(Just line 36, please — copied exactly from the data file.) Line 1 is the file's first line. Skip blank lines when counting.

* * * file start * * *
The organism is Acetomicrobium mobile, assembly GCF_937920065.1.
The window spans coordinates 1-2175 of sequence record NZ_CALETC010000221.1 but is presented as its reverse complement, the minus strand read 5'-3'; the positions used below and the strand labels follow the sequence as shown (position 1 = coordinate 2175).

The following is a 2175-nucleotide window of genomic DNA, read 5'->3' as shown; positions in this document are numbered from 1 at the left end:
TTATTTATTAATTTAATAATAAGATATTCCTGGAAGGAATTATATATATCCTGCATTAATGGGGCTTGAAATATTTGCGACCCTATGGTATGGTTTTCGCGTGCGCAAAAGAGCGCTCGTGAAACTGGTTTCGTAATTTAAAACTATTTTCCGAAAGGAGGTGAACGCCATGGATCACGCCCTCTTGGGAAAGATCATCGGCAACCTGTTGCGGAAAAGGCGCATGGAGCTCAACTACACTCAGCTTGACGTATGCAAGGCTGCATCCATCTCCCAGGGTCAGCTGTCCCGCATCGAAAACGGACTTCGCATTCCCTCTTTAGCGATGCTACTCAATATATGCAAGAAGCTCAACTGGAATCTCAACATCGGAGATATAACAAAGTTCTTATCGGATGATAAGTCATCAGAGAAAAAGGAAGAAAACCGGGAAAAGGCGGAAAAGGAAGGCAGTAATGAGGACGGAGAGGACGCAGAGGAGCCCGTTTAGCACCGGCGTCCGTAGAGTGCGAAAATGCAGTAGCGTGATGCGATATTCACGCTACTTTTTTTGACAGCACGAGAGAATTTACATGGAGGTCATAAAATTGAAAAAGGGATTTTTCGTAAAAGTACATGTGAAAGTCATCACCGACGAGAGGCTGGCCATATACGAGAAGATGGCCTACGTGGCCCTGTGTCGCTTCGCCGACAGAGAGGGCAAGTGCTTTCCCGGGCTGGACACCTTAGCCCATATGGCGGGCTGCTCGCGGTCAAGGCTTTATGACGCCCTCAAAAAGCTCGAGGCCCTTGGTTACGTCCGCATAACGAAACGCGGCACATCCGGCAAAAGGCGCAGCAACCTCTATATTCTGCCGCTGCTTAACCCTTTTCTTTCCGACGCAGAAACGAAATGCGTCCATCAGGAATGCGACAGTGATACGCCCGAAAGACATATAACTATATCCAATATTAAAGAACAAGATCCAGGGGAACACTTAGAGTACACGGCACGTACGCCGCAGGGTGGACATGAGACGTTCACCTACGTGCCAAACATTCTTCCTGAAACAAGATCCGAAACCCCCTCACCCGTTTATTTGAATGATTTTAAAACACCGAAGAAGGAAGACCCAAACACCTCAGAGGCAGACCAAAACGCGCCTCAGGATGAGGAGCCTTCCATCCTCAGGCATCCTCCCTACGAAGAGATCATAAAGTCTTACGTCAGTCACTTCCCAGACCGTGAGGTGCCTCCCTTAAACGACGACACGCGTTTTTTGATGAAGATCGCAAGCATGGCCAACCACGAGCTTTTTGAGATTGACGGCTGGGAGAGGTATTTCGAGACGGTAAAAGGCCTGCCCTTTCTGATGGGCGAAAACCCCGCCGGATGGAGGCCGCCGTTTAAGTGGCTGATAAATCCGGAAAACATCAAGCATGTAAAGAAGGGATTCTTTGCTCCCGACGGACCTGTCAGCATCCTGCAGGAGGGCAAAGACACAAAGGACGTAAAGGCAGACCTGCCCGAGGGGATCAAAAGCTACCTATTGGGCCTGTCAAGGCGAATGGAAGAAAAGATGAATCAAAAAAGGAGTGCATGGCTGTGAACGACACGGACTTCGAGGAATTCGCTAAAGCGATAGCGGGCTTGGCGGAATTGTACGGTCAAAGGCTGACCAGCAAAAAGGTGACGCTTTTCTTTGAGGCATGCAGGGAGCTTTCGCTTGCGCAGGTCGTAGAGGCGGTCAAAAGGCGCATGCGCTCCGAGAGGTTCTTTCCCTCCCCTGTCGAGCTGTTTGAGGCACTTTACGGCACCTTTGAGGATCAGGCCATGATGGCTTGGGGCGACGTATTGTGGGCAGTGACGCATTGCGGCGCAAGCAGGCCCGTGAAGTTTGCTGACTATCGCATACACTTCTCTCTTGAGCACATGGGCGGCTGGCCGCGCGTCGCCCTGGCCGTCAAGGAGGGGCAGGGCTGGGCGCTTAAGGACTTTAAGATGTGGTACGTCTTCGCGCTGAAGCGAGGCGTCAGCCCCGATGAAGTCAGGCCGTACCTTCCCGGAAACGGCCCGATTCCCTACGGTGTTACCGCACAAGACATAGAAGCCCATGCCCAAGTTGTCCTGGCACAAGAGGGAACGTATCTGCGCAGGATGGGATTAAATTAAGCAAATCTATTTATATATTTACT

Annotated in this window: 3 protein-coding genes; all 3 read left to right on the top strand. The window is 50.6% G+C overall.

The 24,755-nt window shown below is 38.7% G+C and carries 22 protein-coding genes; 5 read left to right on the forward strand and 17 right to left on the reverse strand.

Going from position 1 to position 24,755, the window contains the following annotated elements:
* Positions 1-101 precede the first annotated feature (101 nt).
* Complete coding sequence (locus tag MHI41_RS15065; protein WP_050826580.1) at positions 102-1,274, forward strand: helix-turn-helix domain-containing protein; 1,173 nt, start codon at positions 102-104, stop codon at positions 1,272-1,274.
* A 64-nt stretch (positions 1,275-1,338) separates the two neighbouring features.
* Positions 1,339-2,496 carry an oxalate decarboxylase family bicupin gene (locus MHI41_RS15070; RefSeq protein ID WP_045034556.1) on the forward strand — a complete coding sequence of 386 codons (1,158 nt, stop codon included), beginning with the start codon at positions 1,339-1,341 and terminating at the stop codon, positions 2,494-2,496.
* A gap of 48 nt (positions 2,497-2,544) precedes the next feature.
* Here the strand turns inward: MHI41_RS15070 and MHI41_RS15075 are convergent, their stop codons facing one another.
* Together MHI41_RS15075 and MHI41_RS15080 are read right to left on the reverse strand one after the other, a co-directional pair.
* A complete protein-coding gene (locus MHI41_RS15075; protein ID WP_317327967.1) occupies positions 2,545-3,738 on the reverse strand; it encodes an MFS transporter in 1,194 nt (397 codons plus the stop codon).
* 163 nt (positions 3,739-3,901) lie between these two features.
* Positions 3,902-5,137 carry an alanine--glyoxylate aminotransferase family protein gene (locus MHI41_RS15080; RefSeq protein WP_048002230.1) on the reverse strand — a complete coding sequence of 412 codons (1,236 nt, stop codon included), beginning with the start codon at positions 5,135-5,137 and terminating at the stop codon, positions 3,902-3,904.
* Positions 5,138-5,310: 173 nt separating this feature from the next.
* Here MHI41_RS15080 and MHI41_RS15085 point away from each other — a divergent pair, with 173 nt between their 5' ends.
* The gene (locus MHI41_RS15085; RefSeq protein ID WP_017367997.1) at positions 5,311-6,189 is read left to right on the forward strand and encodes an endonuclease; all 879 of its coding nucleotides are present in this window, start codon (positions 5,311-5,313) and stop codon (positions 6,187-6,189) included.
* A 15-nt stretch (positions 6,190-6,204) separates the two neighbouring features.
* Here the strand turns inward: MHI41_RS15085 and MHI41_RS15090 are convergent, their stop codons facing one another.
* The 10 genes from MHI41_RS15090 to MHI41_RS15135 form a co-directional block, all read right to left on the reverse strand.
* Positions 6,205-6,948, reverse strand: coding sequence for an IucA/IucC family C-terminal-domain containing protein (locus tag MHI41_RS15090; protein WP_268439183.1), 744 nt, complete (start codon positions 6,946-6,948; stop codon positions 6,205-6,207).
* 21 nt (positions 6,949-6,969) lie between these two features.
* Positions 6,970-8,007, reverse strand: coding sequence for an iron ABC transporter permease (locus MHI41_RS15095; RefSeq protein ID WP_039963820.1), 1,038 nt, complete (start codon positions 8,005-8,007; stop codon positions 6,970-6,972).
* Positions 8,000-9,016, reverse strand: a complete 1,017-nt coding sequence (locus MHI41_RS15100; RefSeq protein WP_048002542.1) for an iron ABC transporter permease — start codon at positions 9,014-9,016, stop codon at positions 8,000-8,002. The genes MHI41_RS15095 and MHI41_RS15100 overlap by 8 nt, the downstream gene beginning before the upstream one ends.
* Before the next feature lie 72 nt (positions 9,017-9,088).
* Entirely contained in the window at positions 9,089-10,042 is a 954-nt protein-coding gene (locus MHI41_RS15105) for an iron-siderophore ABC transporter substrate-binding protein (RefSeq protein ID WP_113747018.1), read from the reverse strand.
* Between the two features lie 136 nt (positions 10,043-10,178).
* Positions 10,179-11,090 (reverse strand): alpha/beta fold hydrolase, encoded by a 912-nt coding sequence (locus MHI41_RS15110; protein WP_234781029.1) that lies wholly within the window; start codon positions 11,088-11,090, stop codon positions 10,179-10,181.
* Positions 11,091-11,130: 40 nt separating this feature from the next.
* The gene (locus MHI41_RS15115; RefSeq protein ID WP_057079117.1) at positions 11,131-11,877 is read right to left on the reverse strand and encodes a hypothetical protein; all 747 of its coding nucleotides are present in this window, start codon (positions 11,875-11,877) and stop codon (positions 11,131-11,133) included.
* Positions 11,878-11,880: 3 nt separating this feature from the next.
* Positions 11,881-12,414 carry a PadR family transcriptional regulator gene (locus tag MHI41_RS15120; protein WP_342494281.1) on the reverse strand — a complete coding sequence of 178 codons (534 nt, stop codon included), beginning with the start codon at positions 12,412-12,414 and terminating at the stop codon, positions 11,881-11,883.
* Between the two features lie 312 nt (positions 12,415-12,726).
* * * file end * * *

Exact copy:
* Between the two features lie 312 nt (positions 12,415-12,726).